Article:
Love it or hate it, social media is a tool for communication that many rely on. Tons of elected officials use social media accounts to communicate to constituents. President Joe Biden, Vice President Kamala Harris, Congressman Jimmy Panetta and all five Monterey County supervisors are just a partial list of elected officials with an active social media presence that come to mind.

So the fact that Carolyn Swanson, a member of the board of trustees of the Pacific Grove Unified School District, has a Facebook page is utterly unsurprising. The fact that her fellow board members don’t want her to have her own Facebook page is puzzling. But it became a major topic of conversation on Saturday, Sept. 25, when the board met for a study session on governance and protocols.

For 20 minutes, Swanson’s four colleagues laid into her use of Facebook to communicate with constituents with varying degrees of scorn. “I’m not happy with Trustee Carolyn’s website,” said Trustee Cristy Dawson. “As a board, we need to speak with one voice… I think it’s absolutely inappropriate for an individual board member to be communicating their opinions, their feelings, their thoughts separate from the entirety of the board.” Board President John Paff said he would never post something taking credit for something the board had approved, even if it was something he supported. Trustee Brian Swanson (no relation to Carolyn) was worried that people may rely on her page for information and then someday, she would no longer be on the board. (Suggested fix: You could all create a social media page to communicate.) Trustee Frank Rivera III was frustrated that because of public meetings rules, he’s not allowed to post comments on her Facebook page and engage in a discussion there.

After 20 minutes of talking around matters of decorum and speaking with “one voice,” the real underlying issue finally came out. Swanson’s page, appropriately titled “School Board Nerd,” is almost entirely basic newsy posts – things like the schedule for football games, Covid safety updates, links to upcoming board meetings.

But it was one post in particular that had her colleagues so worked up. On Aug. 20, the day after a particularly emotional board meeting, Swanson posted: “We have work to do. Last night, I was able to get consensus from the board agreeing to a review of discrimination policies and training for staff and students. We have a serious problem of bias and racism and it needs addressing in a long-term, consistent manner… .I am so sorry for the pain and hurt that this bias incident has caused.”

About that incident: Images showing a white P.G. High student holding a Confederate flag and mock weapons prompted fellow students to launch a petition calling for him to resign from as president of the Associated Student Body. At that Aug. 19 board meeting, he announced his resignation. And students from P.G. and from other schools shared disturbing stories of pervasive racism in their community, stories that should have had the board of trustees issuing bold statements and demanding an action plan. At a minimum, they should have apologized to students of color after learning what they are subjected to.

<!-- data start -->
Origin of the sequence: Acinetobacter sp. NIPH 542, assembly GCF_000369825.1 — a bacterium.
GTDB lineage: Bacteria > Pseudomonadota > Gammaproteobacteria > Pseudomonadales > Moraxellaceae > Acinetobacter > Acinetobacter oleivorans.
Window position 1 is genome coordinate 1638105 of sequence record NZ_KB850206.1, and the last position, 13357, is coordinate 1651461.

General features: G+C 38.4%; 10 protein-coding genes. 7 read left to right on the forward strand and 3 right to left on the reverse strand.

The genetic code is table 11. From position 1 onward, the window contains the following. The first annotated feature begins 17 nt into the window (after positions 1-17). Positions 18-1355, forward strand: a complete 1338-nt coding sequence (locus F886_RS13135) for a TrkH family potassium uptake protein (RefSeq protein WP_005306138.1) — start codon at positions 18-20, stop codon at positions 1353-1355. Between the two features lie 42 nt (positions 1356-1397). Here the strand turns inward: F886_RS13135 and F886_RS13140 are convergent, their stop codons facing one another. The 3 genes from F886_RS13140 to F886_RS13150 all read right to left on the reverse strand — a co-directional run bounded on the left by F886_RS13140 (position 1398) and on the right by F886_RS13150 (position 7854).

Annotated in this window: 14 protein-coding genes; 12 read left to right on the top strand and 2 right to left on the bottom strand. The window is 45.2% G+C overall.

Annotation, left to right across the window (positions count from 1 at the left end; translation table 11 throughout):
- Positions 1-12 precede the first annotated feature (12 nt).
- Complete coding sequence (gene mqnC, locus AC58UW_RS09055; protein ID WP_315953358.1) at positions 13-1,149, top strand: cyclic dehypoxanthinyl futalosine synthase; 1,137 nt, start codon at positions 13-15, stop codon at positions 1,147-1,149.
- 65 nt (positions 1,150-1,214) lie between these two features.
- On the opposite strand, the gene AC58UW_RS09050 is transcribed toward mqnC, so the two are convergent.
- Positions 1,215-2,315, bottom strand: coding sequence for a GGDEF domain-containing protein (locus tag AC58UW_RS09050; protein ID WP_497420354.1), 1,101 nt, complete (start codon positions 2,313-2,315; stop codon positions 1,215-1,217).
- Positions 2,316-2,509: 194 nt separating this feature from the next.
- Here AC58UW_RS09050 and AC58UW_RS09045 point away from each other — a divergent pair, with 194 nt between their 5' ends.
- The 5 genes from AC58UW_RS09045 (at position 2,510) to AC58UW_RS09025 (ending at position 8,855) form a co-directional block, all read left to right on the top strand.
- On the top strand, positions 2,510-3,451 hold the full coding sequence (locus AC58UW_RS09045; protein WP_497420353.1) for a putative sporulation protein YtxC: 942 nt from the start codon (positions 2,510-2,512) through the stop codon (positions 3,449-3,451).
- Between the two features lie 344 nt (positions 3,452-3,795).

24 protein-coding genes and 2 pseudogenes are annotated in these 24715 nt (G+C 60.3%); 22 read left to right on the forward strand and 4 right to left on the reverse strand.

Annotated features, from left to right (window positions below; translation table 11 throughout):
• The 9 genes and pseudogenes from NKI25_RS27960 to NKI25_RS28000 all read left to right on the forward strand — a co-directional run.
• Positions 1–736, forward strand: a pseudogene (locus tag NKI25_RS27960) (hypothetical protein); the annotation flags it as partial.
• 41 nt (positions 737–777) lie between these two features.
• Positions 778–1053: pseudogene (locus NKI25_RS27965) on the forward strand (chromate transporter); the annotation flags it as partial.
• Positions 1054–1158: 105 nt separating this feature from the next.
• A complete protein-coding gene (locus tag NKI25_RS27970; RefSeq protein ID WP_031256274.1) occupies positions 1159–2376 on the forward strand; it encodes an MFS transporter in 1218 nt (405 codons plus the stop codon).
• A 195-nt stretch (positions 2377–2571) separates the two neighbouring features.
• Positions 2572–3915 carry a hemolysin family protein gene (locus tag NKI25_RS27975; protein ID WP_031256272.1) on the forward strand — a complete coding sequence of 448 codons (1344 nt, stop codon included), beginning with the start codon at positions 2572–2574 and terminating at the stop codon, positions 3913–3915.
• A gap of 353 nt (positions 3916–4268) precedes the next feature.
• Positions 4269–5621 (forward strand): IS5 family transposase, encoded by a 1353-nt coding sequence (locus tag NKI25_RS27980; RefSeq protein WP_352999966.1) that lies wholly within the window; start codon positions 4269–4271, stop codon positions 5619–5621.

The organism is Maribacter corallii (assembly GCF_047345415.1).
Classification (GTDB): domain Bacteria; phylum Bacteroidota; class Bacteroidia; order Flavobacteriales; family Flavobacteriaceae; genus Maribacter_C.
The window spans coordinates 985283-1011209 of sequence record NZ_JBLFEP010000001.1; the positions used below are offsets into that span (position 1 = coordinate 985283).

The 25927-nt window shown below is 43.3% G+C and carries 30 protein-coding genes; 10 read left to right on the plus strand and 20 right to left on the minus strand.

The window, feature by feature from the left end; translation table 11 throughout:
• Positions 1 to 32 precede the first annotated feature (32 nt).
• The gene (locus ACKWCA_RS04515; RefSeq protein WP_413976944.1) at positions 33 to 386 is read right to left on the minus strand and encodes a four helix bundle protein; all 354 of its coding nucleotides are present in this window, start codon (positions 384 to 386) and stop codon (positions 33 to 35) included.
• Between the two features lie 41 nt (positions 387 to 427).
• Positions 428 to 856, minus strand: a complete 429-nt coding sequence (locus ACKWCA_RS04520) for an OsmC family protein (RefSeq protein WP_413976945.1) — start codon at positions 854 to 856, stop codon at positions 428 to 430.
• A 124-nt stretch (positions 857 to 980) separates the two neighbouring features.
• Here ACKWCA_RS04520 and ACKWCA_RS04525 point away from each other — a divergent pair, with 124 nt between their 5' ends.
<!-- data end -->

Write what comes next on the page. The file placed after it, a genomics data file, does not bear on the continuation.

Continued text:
Instead, other board members and the superintendent spoke in defense of the white student, as if he were the victim. It was painful for me, as a white person, to hear their comments – defensiveness where there should have been empathy. He gets to return to his normal life after this experience. The Black students continue living with racism.

Swanson was the only trustee to apologize. Instead of taking a cue, her colleagues came for her Facebook post a month later. “I found it very hurtful – her against us, trying to move us in a direction,” Dawson said. I hope Swanson does succeed in moving the board in a better direction. In her Aug. 19 remarks, Dawson had no words of compassion for students of color. Instead she tried to talk the petition signatories down: “Take a breath,” she said. “Let the system work.”

Unless the people leading the system inspire confidence, there’s no reason to believe it will work.

District staff are working on an equity plan to present to the PGUSD board in November. Here’s hoping they receive it with an open mind.

Sara Rubin loves long public meetings, red pens and reading (on newsprint). She has been editor of the Monterey County Weekly since 2016, and has been on staff since 2010.

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